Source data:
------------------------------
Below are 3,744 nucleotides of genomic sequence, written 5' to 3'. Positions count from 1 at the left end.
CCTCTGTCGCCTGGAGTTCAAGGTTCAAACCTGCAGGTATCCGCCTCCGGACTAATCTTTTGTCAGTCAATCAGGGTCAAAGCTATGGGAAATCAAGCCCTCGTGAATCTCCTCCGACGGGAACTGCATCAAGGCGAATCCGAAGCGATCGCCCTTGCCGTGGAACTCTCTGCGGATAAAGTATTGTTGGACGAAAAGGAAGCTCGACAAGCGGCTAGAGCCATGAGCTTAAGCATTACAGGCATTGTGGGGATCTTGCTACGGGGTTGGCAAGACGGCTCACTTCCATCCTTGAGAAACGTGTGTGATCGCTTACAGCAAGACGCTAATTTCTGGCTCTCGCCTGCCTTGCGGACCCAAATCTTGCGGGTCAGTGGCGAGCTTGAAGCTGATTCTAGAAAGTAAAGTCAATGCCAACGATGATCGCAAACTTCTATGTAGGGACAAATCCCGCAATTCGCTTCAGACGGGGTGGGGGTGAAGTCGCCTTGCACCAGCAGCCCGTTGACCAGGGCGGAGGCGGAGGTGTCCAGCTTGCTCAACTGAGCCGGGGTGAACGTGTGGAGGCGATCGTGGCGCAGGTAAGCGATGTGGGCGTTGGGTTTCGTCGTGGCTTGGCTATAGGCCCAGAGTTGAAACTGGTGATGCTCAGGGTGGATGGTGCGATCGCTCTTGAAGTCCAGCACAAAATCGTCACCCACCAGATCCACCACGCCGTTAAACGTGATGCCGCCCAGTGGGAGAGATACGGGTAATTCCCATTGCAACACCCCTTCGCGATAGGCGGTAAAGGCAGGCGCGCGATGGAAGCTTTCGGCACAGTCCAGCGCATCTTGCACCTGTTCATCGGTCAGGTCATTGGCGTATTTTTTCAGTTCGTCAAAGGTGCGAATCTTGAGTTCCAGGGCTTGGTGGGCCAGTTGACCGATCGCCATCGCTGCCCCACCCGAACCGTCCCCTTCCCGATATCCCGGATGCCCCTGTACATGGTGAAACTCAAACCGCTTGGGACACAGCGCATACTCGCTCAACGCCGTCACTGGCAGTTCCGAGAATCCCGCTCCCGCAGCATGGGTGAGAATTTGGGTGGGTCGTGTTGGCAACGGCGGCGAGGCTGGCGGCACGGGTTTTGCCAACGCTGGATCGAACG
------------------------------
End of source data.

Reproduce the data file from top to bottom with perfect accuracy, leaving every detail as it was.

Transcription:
Below are 3,744 nucleotides of genomic sequence, written 5' to 3'. Positions count from 1 at the left end.
CCTCTGTCGCCTGGAGTTCAAGGTTCAAACCTGCAGGTATCCGCCTCCGGACTAATCTTTTGTCAGTCAATCAGGGTCAAAGCTATGGGAAATCAAGCCCTCGTGAATCTCCTCCGACGGGAACTGCATCAAGGCGAATCCGAAGCGATCGCCCTTGCCGTGGAACTCTCTGCGGATAAAGTATTGTTGGACGAAAAGGAAGCTCGACAAGCGGCTAGAGCCATGAGCTTAAGCATTACAGGCATTGTGGGGATCTTGCTACGGGGTTGGCAAGACGGCTCACTTCCATCCTTGAGAAACGTGTGTGATCGCTTACAGCAAGACGCTAATTTCTGGCTCTCGCCTGCCTTGCGGACCCAAATCTTGCGGGTCAGTGGCGAGCTTGAAGCTGATTCTAGAAAGTAAAGTCAATGCCAACGATGATCGCAAACTTCTATGTAGGGACAAATCCCGCAATTCGCTTCAGACGGGGTGGGGGTGAAGTCGCCTTGCACCAGCAGCCCGTTGACCAGGGCGGAGGCGGAGGTGTCCAGCTTGCTCAACTGAGCCGGGGTGAACGTGTGGAGGCGATCGTGGCGCAGGTAAGCGATGTGGGCGTTGGGTTTCGTCGTGGCTTGGCTATAGGCCCAGAGTTGAAACTGGTGATGCTCAGGGTGGATGGTGCGATCGCTCTTGAAGTCCAGCACAAAATCGTCACCCACCAGATCCACCACGCCGTTAAACGTGATGCCGCCCAGTGGGAGAGATACGGGTAATTCCCATTGCAACACCCCTTCGCGATAGGCGGTAAAGGCAGGCGCGCGATGGAAGCTTTCGGCACAGTCCAGCGCATCTTGCACCTGTTCATCGGTCAGGTCATTGGCGTATTTTTTCAGTTCGTCAAAGGTGCGAATCTTGAGTTCCAGGGCTTGGTGGGCCAGTTGACCGATCGCCATCGCTGCCCCACCCGAACCGTCCCCTTCCCGATATCCCGGATGCCCCTGTACATGGTGAAACTCAAACCGCTTGGGACACAGCGCATACTCGCTCAACGCCGTCACTGGCAGTTCCGAGAATCCCGCTCCCGCAGCATGGGTGAGAATTTGGGTGGGTCGTGTTGGCAACGGCGGCGAGGCTGGCGGCACGGGTTTTGCCAACGCTGGATCGAACG